Using a switched topology means that Indigo could deliver 100 Mbit/s Fast Ethernet to the desktop. "We still do the same things in the same way, except that the traffic just whizzes about the place," confirms Boyle. "Expansion is no longer an issue, and we haven't found any constraints in the switched solution, the infrastructure should be easy to grow as we develop. The beauty is that we can now shunt large amounts of data around and profile our traffic much better."
Profiling traffic is an important exercise for Indigo. It allows it to monitor access levels and evaluate trends in Internet usage. "If we understand who is trying to access what and when, this allows us to build up a larger picture of network usage, and then predict our growing needs, and add more resources where they are needed, but before they become critical and impact on performance," states Boyle. "We use a variety of home grown tools based on SNMP to monitor and manage our network. Even with the new topology and extra network devices, our management overheads have not increased. All the switches have integrated management modules that make our task much easier. Our head count is going up, but that is only because we are a growing company. There is also a lot of functionality and management capability in the switches that we haven't even started to look at yet, but will be of use in the future as traffic and demands grow further."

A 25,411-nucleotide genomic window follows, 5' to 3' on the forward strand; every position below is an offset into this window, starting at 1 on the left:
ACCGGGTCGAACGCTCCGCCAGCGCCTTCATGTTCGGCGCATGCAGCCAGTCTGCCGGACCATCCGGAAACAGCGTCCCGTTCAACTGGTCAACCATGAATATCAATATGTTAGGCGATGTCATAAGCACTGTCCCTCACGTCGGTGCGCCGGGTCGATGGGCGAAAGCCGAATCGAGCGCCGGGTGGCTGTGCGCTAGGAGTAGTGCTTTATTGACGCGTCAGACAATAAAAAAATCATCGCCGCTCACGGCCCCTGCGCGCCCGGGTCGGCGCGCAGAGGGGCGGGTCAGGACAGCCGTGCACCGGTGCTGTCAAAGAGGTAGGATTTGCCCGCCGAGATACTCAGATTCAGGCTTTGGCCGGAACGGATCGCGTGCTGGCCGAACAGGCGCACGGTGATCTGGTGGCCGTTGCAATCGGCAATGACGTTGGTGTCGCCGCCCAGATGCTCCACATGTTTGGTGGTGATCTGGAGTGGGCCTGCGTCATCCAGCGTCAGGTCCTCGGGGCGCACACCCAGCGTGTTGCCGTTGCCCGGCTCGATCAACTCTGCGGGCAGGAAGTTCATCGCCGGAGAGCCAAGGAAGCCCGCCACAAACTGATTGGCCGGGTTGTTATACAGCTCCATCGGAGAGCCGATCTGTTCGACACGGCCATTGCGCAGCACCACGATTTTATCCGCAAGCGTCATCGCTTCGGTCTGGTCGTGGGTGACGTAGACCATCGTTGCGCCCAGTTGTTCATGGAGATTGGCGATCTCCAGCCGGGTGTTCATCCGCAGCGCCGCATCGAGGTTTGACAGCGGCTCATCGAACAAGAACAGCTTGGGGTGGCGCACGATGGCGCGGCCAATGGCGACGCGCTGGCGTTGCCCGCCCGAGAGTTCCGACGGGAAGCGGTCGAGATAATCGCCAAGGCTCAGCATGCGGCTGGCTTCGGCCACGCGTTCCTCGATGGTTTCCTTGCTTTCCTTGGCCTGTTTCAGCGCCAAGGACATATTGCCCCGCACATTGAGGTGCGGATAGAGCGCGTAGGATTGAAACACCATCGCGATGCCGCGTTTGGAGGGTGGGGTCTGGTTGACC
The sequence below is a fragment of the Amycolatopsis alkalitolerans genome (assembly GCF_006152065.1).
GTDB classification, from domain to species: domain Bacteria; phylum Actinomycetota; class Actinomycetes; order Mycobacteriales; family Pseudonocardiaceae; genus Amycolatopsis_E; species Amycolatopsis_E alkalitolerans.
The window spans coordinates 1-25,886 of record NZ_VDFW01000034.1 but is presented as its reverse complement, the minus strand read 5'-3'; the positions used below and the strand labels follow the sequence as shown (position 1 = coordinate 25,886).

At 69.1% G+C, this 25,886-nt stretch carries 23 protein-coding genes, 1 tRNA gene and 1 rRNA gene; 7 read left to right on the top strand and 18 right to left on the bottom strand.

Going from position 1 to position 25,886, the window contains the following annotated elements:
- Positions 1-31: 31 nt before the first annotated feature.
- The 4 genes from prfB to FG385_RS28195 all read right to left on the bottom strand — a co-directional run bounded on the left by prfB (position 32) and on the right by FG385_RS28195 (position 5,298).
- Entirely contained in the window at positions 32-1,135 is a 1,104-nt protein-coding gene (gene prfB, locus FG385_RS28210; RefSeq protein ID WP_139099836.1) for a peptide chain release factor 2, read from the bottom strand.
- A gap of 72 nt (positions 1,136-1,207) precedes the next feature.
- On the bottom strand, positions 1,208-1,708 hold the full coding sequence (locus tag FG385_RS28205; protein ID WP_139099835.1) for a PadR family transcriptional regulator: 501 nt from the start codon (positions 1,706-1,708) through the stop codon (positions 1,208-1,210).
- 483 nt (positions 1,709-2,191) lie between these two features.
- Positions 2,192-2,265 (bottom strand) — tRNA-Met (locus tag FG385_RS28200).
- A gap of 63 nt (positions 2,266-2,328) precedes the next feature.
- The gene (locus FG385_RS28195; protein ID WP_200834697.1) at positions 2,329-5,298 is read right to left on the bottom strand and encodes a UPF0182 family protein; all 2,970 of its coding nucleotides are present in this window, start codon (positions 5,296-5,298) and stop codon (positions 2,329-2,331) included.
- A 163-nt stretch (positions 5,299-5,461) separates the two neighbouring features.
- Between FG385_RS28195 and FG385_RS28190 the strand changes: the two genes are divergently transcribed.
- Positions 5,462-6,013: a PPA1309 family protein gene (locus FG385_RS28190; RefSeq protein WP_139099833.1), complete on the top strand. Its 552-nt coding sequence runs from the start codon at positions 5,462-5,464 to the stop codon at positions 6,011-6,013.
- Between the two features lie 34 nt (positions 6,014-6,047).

However Boyle does concede that network design is an art and a science stating, "Our basic network design was based on a lot of harsh experience - it wasn't derived from pure genius alone. We have learnt the hard way, not with this installation, but all the guys involved brought a lot of experience to bear, and that is probably why it went so smoothly."
By Linda M Davies